The Industrial Revolution
The Industrial revolution began in England around 1760 and ushered in an era of transformation that not only affected manufacturing and business but also brought about many social changes as well. Two of the most significant social changes were the urbanization of populations into larger cities and the shift from home based work to employment in factory settings.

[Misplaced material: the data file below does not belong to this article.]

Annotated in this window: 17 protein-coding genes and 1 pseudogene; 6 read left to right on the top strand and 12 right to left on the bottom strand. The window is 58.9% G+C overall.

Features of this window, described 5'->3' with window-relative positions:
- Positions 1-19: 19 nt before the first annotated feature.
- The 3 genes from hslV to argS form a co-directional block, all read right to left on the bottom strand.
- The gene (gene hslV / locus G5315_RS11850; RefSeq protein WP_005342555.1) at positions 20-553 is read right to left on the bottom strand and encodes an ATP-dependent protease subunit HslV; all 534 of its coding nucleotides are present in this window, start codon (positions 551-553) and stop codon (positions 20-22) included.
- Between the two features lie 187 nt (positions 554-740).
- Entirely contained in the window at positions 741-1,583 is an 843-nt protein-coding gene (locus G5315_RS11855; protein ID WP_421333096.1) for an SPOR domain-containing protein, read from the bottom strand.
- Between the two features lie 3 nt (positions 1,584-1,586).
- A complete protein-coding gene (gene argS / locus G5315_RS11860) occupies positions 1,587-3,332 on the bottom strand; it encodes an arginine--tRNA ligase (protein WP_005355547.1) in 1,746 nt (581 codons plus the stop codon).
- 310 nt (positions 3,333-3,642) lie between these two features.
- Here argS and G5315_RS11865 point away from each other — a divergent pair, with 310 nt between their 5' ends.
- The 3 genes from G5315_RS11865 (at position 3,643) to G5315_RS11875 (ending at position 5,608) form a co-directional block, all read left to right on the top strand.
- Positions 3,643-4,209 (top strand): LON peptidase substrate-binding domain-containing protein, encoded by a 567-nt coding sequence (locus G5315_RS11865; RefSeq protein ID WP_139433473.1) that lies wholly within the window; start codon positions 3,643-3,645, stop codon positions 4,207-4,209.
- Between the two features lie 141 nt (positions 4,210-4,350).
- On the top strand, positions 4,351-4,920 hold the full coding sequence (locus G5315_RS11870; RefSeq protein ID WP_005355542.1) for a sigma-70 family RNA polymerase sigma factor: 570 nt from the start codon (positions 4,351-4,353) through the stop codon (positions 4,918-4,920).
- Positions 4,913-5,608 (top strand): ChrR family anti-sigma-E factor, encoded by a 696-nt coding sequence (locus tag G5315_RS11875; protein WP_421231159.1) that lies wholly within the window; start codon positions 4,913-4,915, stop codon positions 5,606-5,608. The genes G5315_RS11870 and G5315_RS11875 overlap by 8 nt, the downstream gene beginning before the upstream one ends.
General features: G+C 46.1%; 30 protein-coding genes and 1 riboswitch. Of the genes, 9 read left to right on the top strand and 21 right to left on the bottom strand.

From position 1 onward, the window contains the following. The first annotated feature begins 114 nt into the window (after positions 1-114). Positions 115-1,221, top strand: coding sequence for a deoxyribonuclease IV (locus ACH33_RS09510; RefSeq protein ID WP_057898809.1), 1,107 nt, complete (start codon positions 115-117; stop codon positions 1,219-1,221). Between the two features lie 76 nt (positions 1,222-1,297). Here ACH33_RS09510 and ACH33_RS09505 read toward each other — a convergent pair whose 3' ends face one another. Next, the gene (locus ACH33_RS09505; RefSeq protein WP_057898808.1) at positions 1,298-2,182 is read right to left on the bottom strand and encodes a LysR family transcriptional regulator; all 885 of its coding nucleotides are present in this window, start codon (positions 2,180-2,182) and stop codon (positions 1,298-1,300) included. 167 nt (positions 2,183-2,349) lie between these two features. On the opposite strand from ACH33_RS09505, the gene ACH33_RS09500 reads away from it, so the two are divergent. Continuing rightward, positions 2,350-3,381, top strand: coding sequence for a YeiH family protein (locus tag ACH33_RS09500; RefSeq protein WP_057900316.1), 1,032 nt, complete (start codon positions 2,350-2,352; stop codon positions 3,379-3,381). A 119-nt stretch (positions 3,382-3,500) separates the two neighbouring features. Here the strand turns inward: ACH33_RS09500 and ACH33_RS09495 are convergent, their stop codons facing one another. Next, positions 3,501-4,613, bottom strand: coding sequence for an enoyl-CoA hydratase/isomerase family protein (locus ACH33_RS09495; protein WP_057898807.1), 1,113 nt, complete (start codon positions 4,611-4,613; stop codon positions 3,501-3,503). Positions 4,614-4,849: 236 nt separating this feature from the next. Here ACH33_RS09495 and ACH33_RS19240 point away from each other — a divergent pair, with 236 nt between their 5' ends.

Prior to the Industrial revolution most of the population in England was spread over a large area with many families living on land where they had small farms or gardens to provide subsistence for themselves. Most business and manufacturing was completed in the home with most families having a trade to provide income that combined with their home based agriculture provided the means with which to live ("Industry and Economy," n.d.). As the Industrial Revolution began with the invention of machinery to complete this manufacturing many of these home based businesses were consolidated into factories where the machines were based thus spurring movement towards these factories as the work could no longer be performed in the home on effective scale. As manufacturing became factory based the centralization of the workforce lead to urbanization of the population and changed what had once been a agriculture based economy into a industrial based economy. With this growth in urbanization also came growth in the population that was sustained by the new economy, "In the eighty years or so after 1780 the population of Britain nearly tripled, the towns of Liverpool and Manchester became gigantic cities, the average income of the population more than doubled, the share of farming fell from just under a half to just under a fifth of the nation's output, and the making of textiles and iron moved into steam-driven factories "(D. N. McCloskey, 1981). This urbanization ushered in a new era with large cities becoming the foci of life for a large percentage of the population, a trend that...
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